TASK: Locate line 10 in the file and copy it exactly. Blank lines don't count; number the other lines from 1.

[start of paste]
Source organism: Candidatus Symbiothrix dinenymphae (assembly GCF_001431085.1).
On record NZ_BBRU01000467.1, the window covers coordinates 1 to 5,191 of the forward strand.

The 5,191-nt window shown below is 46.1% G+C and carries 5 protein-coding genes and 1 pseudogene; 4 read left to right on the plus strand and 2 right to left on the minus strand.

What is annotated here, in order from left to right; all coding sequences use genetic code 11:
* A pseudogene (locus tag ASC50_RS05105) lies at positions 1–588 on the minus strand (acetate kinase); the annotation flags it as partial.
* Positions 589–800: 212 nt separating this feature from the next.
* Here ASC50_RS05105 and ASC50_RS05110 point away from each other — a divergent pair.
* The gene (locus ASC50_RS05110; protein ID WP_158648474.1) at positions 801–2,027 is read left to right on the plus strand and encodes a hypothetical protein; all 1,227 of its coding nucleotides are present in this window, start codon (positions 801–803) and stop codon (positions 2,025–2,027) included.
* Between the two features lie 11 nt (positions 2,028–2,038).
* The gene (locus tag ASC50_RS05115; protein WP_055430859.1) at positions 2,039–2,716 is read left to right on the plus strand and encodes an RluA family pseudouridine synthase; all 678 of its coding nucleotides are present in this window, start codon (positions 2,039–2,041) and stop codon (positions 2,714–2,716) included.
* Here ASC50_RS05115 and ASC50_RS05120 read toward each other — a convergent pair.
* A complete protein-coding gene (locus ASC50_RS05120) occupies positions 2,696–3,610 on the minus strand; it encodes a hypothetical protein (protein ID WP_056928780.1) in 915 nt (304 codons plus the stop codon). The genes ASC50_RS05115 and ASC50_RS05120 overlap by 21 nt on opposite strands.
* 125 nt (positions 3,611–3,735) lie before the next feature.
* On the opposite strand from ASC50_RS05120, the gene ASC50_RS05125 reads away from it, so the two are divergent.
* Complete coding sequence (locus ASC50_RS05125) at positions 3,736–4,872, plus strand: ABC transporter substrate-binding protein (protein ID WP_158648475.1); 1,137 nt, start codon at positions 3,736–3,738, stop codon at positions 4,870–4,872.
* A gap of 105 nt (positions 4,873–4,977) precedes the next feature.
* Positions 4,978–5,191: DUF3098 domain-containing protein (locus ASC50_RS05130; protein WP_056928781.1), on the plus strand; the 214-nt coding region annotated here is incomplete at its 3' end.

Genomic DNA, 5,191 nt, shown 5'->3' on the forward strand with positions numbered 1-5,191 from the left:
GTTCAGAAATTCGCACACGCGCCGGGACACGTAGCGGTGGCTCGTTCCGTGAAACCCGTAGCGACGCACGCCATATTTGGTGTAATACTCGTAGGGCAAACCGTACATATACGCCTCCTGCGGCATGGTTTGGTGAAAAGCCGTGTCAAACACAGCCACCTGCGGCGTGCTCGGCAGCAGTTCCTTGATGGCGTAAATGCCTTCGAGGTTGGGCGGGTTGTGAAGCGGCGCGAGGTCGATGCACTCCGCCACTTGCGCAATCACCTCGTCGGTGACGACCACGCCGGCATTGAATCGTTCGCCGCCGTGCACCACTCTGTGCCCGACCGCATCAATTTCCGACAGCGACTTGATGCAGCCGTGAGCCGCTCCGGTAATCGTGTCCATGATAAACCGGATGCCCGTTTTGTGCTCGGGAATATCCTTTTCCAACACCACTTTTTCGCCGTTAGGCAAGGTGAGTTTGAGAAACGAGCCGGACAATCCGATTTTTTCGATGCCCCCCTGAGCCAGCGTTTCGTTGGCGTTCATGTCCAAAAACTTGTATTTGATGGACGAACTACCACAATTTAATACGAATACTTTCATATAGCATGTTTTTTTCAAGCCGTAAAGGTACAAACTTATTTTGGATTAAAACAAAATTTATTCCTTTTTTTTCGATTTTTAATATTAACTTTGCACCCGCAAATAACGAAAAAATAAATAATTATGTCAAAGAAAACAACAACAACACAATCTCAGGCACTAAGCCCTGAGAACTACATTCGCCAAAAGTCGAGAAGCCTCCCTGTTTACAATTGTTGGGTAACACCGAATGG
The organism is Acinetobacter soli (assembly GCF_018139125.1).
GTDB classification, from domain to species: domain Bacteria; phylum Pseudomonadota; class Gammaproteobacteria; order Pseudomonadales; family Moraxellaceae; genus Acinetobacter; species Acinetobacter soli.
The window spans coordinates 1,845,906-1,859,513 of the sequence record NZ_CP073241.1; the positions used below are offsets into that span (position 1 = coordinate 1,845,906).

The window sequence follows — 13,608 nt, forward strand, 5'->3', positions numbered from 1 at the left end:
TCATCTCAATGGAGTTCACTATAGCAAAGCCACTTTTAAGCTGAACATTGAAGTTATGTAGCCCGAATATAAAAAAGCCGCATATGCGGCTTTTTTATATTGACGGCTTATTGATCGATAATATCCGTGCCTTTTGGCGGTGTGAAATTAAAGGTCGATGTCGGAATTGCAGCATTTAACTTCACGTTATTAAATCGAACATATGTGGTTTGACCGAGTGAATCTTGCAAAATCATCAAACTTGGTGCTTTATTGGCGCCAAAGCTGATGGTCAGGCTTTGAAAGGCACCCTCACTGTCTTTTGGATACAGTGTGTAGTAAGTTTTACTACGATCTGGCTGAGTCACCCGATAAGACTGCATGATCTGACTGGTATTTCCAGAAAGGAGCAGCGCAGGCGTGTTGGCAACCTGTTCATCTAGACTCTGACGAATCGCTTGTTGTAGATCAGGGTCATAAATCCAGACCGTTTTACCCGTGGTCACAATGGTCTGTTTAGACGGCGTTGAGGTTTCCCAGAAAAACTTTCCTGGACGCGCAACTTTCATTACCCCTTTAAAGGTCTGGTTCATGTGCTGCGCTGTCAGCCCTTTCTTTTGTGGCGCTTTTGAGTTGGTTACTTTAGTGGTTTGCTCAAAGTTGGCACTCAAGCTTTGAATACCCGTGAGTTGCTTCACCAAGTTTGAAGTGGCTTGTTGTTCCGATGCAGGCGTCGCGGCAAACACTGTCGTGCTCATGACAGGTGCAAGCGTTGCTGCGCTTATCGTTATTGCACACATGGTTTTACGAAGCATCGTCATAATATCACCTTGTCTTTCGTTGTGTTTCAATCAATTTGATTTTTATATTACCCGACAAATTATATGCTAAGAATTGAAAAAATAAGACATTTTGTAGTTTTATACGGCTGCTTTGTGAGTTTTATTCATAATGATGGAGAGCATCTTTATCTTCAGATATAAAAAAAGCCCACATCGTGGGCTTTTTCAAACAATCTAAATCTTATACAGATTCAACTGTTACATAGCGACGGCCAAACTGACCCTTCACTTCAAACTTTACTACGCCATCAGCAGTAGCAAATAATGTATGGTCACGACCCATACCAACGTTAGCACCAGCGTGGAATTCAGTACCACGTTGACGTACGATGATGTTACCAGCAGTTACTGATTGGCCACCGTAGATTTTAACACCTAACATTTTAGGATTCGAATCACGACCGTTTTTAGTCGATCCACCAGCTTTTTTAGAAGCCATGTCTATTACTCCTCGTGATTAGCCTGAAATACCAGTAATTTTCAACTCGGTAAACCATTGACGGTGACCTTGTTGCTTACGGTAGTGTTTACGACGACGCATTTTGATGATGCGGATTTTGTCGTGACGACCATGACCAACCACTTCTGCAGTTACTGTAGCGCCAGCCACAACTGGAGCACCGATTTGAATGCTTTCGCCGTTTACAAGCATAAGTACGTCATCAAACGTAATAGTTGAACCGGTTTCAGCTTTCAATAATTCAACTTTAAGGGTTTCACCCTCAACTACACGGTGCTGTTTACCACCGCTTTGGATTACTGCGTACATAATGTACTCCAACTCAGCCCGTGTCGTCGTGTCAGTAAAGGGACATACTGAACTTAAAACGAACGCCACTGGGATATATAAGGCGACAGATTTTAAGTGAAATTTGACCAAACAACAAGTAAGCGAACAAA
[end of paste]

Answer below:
* The gene (locus tag ASC50_RS05115; protein WP_055430859.1) at positions 2,039–2,716 is read left to right on the plus strand and encodes an RluA family pseudouridine synthase; all 678 of its coding nucleotides are present in this window, start codon (positions 2,039–2,041) and stop codon (positions 2,714–2,716) included.